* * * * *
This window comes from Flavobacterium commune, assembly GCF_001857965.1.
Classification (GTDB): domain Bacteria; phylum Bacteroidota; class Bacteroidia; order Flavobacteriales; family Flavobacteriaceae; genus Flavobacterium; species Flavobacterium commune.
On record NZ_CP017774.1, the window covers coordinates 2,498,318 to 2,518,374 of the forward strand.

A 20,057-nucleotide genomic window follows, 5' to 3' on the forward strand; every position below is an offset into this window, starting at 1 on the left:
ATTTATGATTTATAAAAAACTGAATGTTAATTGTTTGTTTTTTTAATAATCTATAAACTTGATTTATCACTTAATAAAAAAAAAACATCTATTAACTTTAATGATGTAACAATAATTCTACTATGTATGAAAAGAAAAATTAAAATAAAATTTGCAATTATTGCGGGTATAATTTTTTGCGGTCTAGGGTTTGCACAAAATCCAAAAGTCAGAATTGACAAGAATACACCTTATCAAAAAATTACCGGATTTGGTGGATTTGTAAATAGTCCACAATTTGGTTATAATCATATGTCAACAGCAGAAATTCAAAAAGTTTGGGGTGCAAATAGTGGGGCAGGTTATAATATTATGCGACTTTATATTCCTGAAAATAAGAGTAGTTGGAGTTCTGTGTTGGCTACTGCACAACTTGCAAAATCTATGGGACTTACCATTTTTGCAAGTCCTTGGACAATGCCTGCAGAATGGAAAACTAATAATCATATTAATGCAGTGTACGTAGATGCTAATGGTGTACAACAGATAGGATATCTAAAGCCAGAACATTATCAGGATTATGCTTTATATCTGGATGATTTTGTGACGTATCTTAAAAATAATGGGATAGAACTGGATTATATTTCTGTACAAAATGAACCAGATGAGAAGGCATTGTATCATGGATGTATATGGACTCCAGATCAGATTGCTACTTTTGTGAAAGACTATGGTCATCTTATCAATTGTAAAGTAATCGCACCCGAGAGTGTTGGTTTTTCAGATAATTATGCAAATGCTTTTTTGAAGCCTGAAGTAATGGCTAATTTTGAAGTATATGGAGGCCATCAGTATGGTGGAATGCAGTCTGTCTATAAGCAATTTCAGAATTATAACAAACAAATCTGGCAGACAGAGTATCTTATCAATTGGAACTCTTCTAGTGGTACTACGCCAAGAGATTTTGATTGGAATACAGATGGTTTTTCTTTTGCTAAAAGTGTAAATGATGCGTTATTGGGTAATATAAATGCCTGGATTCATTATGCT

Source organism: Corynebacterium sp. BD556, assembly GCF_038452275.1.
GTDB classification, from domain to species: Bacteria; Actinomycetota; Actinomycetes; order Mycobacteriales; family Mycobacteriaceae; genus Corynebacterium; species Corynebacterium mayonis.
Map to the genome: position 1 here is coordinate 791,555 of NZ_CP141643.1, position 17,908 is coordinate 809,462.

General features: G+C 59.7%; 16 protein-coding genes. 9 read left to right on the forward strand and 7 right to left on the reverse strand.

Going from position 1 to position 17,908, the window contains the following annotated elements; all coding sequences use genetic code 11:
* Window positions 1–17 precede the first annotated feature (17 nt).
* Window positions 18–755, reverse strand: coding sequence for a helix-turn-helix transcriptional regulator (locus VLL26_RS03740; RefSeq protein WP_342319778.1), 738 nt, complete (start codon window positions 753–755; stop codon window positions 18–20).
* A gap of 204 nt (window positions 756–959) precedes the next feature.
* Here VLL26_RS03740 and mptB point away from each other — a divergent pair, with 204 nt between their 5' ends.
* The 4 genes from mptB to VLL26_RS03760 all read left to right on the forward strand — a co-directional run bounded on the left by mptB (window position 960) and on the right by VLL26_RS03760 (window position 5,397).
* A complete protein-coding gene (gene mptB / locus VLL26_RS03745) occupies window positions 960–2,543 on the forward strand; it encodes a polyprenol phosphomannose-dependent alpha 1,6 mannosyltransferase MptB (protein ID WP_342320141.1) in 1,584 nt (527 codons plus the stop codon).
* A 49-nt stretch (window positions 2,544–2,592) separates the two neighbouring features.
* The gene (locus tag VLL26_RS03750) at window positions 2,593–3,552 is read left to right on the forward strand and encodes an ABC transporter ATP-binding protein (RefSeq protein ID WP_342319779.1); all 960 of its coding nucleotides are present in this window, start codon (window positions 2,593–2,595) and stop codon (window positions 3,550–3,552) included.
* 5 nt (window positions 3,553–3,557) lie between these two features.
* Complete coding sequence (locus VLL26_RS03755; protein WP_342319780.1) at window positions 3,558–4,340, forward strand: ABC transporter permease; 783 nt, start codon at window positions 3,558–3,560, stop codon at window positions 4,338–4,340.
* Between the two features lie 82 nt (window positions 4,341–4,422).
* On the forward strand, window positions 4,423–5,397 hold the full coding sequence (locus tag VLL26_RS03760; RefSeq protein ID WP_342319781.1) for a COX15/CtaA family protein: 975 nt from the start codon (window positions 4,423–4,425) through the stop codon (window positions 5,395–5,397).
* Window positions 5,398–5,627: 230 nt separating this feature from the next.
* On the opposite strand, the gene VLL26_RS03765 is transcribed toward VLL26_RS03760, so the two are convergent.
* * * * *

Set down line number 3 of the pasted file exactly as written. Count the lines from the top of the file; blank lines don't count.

On record NZ_CP017774.1, the window covers coordinates 2,498,318 to 2,518,374 of the forward strand.